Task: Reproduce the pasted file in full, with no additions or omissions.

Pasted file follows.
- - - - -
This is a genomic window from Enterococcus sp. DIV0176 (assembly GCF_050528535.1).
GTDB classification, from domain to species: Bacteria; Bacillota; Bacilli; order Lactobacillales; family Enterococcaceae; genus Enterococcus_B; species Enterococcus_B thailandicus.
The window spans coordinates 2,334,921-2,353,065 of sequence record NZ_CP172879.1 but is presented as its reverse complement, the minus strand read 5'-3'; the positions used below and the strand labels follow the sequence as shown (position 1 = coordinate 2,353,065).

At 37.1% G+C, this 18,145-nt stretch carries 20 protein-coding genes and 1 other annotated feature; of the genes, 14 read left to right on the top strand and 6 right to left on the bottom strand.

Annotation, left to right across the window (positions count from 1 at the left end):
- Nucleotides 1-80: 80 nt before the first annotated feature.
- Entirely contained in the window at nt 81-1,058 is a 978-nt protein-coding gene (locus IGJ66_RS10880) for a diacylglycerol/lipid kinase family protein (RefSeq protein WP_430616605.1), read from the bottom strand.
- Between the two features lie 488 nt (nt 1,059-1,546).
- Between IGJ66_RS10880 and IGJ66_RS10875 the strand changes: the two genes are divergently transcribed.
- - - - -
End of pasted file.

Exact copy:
This is a genomic window from Enterococcus sp. DIV0176 (assembly GCF_050528535.1).
GTDB classification, from domain to species: Bacteria; Bacillota; Bacilli; order Lactobacillales; family Enterococcaceae; genus Enterococcus_B; species Enterococcus_B thailandicus.
The window spans coordinates 2,334,921-2,353,065 of sequence record NZ_CP172879.1 but is presented as its reverse complement, the minus strand read 5'-3'; the positions used below and the strand labels follow the sequence as shown (position 1 = coordinate 2,353,065).

At 37.1% G+C, this 18,145-nt stretch carries 20 protein-coding genes and 1 other annotated feature; of the genes, 14 read left to right on the top strand and 6 right to left on the bottom strand.

Annotation, left to right across the window (positions count from 1 at the left end):
- Nucleotides 1-80: 80 nt before the first annotated feature.
- Entirely contained in the window at nt 81-1,058 is a 978-nt protein-coding gene (locus IGJ66_RS10880) for a diacylglycerol/lipid kinase family protein (RefSeq protein WP_430616605.1), read from the bottom strand.
- Between the two features lie 488 nt (nt 1,059-1,546).
- Between IGJ66_RS10880 and IGJ66_RS10875 the strand changes: the two genes are divergently transcribed.